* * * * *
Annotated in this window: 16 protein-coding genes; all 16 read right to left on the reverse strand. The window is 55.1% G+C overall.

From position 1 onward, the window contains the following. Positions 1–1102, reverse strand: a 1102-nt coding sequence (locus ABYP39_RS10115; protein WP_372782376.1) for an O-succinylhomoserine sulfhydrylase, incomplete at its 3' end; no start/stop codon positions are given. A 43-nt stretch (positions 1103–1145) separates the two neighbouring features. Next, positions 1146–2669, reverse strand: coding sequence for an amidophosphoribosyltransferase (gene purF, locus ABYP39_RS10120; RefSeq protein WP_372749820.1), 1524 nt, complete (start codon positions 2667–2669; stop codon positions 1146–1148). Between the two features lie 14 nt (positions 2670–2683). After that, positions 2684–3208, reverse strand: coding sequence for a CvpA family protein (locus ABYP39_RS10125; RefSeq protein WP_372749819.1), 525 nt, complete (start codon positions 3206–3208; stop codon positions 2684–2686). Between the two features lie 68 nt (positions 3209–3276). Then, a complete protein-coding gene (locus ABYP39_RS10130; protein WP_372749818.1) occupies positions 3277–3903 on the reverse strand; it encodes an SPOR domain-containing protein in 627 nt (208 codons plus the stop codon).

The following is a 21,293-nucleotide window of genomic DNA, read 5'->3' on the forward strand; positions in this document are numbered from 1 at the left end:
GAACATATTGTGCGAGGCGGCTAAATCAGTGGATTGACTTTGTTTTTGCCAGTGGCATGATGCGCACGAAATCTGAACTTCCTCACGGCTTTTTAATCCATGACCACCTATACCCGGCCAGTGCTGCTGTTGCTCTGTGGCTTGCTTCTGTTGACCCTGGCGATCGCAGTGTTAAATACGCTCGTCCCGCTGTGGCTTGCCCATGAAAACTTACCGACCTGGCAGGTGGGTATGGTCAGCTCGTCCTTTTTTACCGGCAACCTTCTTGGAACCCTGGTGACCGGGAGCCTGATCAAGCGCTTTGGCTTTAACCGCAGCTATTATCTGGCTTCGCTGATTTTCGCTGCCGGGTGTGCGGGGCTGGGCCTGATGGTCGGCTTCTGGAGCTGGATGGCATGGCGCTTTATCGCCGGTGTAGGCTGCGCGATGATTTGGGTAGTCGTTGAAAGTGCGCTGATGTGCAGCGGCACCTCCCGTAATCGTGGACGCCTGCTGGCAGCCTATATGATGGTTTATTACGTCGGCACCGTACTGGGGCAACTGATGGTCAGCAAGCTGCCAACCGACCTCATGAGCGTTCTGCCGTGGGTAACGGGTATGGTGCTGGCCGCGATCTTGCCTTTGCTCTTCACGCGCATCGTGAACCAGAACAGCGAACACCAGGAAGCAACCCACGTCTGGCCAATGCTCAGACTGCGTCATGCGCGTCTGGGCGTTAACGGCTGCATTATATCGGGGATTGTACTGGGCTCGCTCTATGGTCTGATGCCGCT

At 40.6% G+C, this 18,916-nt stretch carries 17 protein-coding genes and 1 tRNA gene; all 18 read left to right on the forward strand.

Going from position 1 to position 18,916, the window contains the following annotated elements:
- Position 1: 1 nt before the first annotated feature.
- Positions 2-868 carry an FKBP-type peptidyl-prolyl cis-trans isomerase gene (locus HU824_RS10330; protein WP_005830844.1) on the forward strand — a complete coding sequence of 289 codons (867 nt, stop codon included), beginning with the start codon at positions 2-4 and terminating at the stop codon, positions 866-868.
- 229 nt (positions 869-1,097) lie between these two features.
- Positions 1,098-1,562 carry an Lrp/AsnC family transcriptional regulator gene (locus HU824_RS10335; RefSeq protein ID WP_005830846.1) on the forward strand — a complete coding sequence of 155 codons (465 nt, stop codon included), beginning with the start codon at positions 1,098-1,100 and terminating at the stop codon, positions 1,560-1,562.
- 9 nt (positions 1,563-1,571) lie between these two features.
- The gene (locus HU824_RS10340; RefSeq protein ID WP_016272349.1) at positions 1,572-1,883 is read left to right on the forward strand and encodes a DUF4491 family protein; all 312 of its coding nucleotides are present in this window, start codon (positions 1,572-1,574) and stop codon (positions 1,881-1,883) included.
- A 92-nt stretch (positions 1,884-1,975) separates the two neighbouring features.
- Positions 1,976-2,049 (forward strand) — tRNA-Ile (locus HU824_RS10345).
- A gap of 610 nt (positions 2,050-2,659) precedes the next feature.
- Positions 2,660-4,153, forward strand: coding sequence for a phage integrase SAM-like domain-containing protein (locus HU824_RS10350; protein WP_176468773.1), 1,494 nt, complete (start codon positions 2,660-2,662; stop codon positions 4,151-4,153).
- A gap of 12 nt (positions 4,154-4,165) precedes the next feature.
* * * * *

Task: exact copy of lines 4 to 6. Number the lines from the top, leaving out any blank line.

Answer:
GAACATATTGTGCGAGGCGGCTAAATCAGTGGATTGACTTTGTTTTTGCCAGTGGCATGATGCGCACGAAATCTGAACTTCCTCACGGCTTTTTAATCCATGACCACCTATACCCGGCCAGTGCTGCTGTTGCTCTGTGGCTTGCTTCTGTTGACCCTGGCGATCGCAGTGTTAAATACGCTCGTCCCGCTGTGGCTTGCCCATGAAAACTTACCGACCTGGCAGGTGGGTATGGTCAGCTCGTCCTTTTTTACCGGCAACCTTCTTGGAACCCTGGTGACCGGGAGCCTGATCAAGCGCTTTGGCTTTAACCGCAGCTATTATCTGGCTTCGCTGATTTTCGCTGCCGGGTGTGCGGGGCTGGGCCTGATGGTCGGCTTCTGGAGCTGGATGGCATGGCGCTTTATCGCCGGTGTAGGCTGCGCGATGATTTGGGTAGTCGTTGAAAGTGCGCTGATGTGCAGCGGCACCTCCCGTAATCGTGGACGCCTGCTGGCAGCCTATATGATGGTTTATTACGTCGGCACCGTACTGGGGCAACTGATGGTCAGCAAGCTGCCAACCGACCTCATGAGCGTTCTGCCGTGGGTAACGGGTATGGTGCTGGCCGCGATCTTGCCTTTGCTCTTCACGCGCATCGTGAACCAGAACAGCGAACACCAGGAAGCAACCCACGTCTGGCCAATGCTCAGACTGCGTCATGCGCGTCTGGGCGTTAACGGCTGCATTATATCGGGGATTGTACTGGGCTCGCTCTATGGTCTGATGCCGCT

At 40.6% G+C, this 18,916-nt stretch carries 17 protein-coding genes and 1 tRNA gene; all 18 read left to right on the forward strand.

Going from position 1 to position 18,916, the window contains the following annotated elements: